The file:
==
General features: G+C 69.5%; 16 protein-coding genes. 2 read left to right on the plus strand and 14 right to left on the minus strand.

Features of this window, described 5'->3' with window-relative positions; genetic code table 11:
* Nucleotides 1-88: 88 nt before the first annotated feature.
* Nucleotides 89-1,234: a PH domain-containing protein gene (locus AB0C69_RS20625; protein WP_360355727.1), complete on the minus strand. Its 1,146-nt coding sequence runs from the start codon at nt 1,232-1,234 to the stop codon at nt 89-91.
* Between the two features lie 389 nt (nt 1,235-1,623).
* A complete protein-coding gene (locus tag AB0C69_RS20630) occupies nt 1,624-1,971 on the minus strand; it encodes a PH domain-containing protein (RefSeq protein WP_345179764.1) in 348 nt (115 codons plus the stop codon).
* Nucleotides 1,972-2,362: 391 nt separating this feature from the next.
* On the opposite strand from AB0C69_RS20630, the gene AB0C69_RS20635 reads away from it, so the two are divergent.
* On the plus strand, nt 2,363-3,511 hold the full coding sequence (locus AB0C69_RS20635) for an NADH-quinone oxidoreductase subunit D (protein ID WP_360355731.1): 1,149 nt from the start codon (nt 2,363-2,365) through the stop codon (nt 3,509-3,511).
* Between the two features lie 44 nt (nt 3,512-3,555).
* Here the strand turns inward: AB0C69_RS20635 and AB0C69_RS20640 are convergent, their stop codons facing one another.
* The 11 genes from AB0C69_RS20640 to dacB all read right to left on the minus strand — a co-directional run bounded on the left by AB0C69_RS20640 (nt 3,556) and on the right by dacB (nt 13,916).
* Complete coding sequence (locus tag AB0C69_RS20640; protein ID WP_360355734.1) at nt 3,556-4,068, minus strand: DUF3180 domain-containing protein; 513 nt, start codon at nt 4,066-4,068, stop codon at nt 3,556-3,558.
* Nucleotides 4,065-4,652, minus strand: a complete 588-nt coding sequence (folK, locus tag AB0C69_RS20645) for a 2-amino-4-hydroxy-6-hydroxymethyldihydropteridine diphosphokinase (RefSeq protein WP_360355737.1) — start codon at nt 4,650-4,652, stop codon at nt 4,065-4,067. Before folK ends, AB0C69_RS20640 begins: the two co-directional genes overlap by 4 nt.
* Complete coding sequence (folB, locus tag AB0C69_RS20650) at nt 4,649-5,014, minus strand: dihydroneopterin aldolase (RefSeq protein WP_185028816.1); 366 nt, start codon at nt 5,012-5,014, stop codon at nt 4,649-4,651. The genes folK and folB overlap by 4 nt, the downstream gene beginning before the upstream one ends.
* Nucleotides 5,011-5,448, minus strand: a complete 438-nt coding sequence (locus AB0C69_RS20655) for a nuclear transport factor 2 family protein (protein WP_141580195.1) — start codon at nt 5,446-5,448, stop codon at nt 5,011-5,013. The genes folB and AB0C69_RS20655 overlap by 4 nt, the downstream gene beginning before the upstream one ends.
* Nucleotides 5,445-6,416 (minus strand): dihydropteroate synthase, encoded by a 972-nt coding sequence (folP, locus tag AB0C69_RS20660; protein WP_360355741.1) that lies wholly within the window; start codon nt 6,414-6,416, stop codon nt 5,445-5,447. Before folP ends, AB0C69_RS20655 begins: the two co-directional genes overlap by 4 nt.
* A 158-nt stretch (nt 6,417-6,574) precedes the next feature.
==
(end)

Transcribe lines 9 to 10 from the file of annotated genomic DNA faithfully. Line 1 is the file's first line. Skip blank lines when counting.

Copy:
* On the plus strand, nt 2,363-3,511 hold the full coding sequence (locus AB0C69_RS20635) for an NADH-quinone oxidoreductase subunit D (protein ID WP_360355731.1): 1,149 nt from the start codon (nt 2,363-2,365) through the stop codon (nt 3,509-3,511).
* Between the two features lie 44 nt (nt 3,512-3,555).